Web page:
A lot has changed, however. In a short period of time today, the gravity of our situation as a community became apparent to me. As I’ve heard others say locally, “People are hurting.”

On Sunday, we drove up to the lake to pick up our lawn chairs enroute to an afternoon event outdoors with extended family. We passed by the home of a neighbor whose house will be foreclosed, we’re told, in a matter of days. Their livelihood was tied to the building trade – and we’ve seen where that has gone. Lately, this has become a fairly common story as foreclosures are happening constantly. But, where do you go when you lose your home? when you don’t have a job to get another one? when your credit is damaged? when you can’t get a job because there aren’t many good jobs to be had? It’s a vicious circle.

Those thoughts were on my mind for a good part of the trip as we continued on to our family reunion at Sylvan Lake in Noble County. Earlier in the week, when discussing the get-together with a cousin in Columbia City, she remarked that because of gas prices, she just couldn’t justify driving from Columbia City and Rome City when she needed to buy food for herself and small child. “I have to make the choice between gas and groceries,” she said. Driving northward for a family reunion, unfortunately, was something she could not afford. Unfortunately, her choice was the wisest decision she could make in the matter.

As we drove along US 33, we passed by Johnson’s Farm. As a child, we went there in the winter to select a fresh Christmas tree and on hot summer days, we would go there to pick berries. I remember eating more berries than I actually picked. I had been looking forward to taking my own children there for the first time this summer to pick berries now that I feel they’re old enough for that sort of activity. Sadly, my hopes were dashed when I read a large, plain, painted sign that read they had closed due to high gas prices and the cost of labor. How disappointing that such a longstanding tradition, a local family business has been forced to shut their doors because of such bleak economic times?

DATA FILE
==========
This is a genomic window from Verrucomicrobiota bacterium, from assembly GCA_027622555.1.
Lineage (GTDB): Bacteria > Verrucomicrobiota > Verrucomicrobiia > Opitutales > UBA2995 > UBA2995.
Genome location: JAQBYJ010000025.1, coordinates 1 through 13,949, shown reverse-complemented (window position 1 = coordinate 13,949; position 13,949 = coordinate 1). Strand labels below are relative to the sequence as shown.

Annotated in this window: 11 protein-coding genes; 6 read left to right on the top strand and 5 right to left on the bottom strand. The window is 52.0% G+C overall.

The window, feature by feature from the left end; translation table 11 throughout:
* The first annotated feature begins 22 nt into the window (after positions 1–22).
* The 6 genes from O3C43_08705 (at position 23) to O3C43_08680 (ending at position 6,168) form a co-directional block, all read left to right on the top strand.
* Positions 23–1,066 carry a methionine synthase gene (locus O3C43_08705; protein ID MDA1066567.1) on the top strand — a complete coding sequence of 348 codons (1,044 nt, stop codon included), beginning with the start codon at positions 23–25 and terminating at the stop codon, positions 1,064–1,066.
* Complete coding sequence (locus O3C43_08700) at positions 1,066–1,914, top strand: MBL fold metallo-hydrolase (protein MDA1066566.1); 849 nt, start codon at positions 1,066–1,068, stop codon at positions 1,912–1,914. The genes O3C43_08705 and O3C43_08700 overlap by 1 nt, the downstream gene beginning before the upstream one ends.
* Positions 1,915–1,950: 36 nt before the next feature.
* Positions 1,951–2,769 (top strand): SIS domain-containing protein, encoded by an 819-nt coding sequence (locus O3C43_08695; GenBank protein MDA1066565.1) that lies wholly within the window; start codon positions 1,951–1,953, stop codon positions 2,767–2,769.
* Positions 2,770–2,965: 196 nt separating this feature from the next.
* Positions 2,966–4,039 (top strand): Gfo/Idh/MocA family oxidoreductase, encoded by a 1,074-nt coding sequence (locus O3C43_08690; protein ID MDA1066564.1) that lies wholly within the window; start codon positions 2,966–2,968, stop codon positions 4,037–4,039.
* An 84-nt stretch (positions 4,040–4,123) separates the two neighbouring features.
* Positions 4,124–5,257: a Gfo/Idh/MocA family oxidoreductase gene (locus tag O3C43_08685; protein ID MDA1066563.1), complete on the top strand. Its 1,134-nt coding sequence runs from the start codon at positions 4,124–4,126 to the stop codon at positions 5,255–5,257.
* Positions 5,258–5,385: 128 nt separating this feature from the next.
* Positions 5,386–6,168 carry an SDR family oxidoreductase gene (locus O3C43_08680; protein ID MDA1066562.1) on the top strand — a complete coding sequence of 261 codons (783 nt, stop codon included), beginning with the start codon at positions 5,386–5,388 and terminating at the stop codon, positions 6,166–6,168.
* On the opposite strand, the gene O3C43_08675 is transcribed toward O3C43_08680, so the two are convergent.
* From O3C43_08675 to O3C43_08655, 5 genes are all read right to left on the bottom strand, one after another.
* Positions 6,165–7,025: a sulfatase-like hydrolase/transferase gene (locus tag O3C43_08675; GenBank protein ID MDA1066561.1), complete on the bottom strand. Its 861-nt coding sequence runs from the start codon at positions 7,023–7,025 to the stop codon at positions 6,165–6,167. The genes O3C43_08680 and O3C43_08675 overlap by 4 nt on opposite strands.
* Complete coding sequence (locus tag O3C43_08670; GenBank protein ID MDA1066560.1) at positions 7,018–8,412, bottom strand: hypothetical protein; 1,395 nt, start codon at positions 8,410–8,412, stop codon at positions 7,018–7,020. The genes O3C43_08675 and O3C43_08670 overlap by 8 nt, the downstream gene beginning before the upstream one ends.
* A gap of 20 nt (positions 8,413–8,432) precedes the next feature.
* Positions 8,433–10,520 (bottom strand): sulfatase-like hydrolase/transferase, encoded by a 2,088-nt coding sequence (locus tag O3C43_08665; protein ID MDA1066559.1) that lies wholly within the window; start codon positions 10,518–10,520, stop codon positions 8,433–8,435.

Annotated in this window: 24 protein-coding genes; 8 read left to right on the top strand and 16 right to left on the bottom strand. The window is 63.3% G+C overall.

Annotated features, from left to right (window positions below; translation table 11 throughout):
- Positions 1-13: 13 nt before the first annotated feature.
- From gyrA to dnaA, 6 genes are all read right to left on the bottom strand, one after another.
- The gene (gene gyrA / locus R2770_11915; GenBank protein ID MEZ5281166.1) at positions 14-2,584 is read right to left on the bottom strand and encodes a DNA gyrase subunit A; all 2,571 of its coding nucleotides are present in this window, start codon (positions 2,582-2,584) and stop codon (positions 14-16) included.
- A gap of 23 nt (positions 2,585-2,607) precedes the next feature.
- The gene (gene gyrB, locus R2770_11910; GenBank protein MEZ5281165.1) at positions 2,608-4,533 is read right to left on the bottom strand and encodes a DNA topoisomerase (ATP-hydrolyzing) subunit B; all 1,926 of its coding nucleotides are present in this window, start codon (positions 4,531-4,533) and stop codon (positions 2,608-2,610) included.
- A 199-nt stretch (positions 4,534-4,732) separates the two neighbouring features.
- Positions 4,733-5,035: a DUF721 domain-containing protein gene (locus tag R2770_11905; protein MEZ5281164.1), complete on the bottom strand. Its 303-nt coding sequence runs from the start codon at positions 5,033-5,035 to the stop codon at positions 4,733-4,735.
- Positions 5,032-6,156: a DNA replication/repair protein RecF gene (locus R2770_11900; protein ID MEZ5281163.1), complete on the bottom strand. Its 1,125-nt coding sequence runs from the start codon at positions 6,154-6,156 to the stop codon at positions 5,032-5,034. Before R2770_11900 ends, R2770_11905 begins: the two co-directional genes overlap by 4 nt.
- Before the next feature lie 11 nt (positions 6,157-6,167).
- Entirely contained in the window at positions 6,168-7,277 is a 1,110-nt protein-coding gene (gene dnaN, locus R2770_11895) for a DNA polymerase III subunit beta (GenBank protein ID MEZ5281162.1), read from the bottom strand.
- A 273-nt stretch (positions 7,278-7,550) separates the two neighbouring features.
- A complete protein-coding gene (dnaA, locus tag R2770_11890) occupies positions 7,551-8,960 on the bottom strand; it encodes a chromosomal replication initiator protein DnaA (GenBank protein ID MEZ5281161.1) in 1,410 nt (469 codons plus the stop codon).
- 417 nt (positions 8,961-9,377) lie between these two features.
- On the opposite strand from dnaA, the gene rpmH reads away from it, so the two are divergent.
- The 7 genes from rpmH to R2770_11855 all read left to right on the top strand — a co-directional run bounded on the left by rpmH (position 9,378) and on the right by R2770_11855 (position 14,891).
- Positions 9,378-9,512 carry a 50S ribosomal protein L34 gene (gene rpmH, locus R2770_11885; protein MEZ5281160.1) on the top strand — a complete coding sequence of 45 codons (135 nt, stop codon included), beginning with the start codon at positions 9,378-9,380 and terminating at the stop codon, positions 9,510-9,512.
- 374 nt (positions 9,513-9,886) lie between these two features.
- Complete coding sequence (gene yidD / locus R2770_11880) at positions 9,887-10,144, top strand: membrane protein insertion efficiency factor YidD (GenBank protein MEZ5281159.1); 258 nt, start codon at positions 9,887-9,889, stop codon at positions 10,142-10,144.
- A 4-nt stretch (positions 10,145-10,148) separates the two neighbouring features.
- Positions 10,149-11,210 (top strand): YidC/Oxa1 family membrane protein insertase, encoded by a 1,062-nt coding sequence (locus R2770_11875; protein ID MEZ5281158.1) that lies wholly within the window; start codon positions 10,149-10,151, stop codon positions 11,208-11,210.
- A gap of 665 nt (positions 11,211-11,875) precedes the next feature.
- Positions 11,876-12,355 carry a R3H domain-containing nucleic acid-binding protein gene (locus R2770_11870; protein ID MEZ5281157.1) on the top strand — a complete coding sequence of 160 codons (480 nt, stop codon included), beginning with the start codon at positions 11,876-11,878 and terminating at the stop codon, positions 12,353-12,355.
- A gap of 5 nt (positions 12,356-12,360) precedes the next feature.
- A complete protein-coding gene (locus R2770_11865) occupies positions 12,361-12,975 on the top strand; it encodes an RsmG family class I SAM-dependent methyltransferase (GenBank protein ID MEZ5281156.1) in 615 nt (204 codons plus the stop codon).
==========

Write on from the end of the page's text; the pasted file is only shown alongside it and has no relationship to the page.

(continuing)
On the way, we passed through Merriam where I saw an elderly man with a heavily lined face, white hair and soiled clothes standing near a puddle with a sign that read, “Will work for food.” I looked at him and my heart ached. I didn’t know the man or his circumstances, but to think of a person standing on the side of a highway in the small village of Merriam, hoping for a meal was too much to see. He could have been anyone’s father or grandfather standing their along the side of the road. It is even sadder that because of the times we live in, how strangers can be dangerous, we didn’t stop. I don’t know if I should feel better that later, when we passed by that spot on the way home, the man wasn’t standing there anymore. It is my hope that someone in a position to help this man was able to do so.

Whenever I see and hear so many related things in a short period of time, such as I did Sunday, I take it as a sign from God. I’m not sure what he’s telling me at this point and I don’t know what I should do. I just have to keep listening and hoping He’ll point me in the right direction. Maybe the answer is that while our economic situation is not likely to improve in the immediate future, while gas is going to continue to get more and more expensive, maybe the best thing we can do is pull together as a community.